12 December 2014

Why WGC's India gold policy won't make much impact on import "problem"

For all the laudable recommendations (yes, Indians using their own gold to fund their own gold jewellery industry is OK) in the WGC & FICCI's Why India needs a gold policy, I think it fails to articulate a compelling case for the only thing that matters to the Indian Government - reducing gold imports (ie currency leaving the country).
Stating it simply, imports will only be reduced by the amount of gold tied up in manufacturing inventories, thereafter Indian's net accumulation urges will have to be satisfied by imports again. The failure of the report to identify the size of manufacturing inventories means the size of import substitution cannot be quantified, denying the report the sort of hard numbers that could attract policy makers' attention.
First some facts. The report mentions 22,000 tonnes of gold held in India. Yearly consumer demand is around 800t and WGC's global stock estimates put industrial/manufacturing inventories at around 10% of total gold stock. So that would work out to:
Physical Gold held by Indians - 22,000t
Physical Gold held by Manufacturers as work in progress - 2,400t
Yearly demand/addition to stock - 800t
Note that Indians are net accumulators of gold (the report notes they spend 8% of their income on jewellery and coins). This means any mobilisation of the 22,000t into bank gold savings schemes does not mean that those people will not buy more gold. All they are doing is changing the way they hold their existing gold savings; they will still want to add to their existing savings (in aggregate). Any mobilised/recycled gold is just sold back to others who don't want a bank gold savings scheme - the total amount of physical gold in the country stays the same, it is just that some are now holding bank gold savings schemes.
Lets say the WGC's proposals are so successful that they manage to mobilise 800t a year. So Indian banks don't have to import gold and can instead loan the mobilised gold to manufacturers who then transform it and sell it (their total holdings stay the same). This is how the gold "balance sheet" of India looks after this first year:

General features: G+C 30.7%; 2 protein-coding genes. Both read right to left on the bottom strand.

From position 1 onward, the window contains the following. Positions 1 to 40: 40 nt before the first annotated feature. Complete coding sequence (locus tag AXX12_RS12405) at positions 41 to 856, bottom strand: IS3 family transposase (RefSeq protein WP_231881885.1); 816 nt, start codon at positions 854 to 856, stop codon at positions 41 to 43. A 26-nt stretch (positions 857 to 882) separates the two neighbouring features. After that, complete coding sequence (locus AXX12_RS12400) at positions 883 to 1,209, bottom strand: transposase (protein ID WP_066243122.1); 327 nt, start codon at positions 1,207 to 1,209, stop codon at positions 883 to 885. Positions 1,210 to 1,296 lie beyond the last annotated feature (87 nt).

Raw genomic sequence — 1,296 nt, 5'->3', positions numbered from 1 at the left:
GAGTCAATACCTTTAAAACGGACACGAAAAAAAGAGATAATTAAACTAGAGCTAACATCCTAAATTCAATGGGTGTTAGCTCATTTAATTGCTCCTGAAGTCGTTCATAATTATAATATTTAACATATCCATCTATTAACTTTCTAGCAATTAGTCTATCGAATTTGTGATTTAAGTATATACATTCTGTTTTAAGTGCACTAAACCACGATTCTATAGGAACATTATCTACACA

Indian Physical Gold asset - 22,000t
Indian Gold Savings Schemes asset  - 800t
Bank gold liabilities to Indians - 800t
Bank gold asset (loans) to Manufacturers -  800t
Manufacturer liability (borrowings) to Bank - 800t
Manufacturer Physical Gold asset - 2,400t
After three years of this we would have this situation:
Indian Physical Gold asset - 22,000t
Indian Gold Savings Schemes asset  - 2,400t
Bank gold liabilities to Indians - 2,400t
Bank gold asset (loans) to Manufacturers -  2,400t
Manufacturer liability (borrowings) to Bank - 2,400t
Manufacturer Physical Gold asset - 2,400t
Now what happens in year 4? The banks get another 800t from Indians but they can't loan it to manufacturers as the manufacturers have all the gold financing they need. The manufacturers would be happy to buy the gold from the banks but this would leave the bank with short gold position. If the bank sold the mobilised gold they would have to use the cash to buy replacement gold. As Indians are not net sellers (in aggregate) the banks' only option is to buy gold overseas, but in doing so they send currency out of the country, which is what the Government is trying to prevent.
So gold mobilisation is probably only good for a few years worth of gold import substitution and thereafter the Indian Government is back to its "problem". One could add another year or two if the Indian export jewellery industry expanded based on the other recommendations (WGC estimates exports could increase five-fold - but that doesn't translated to work in progress inventory increase of the same size as manufacturers would just increase their inventory turnover). But in the end mobilisation is a temporary solution. Maybe that explains the lack of hard numbers in the report.
It is not like the WGC and FICCI could not have worked out the amount of gold tied up in manufacturing - a November 2013 FICCI report in conjunction with AT Kearney (All that glitters is Gold: India Jewellery Review 2013) has a lot of very detailed numbers on the jewellery industry and so working inventory estimates obviously would not be difficult to obtain. My only conclusion is that it was a deliberate strategy of the WGC to avoid putting numbers to the real import substitution potential.
Given that many of the recommendations would make it easier to invest in gold both in jewellery and coin/bar, once the mobilisation import substitution ran its course the result would actually be increased Indian gold demand compared to doing nothing and leaving the industry in its current less than optimal state. Maybe I'm too cynical thinking that the WGC knows this and deliberately allows the report to imply to less savvy policy makers that it solves the "gold problem", in which case you certainly don't want to have any hard numbers focusing on real physical gold and currency flows.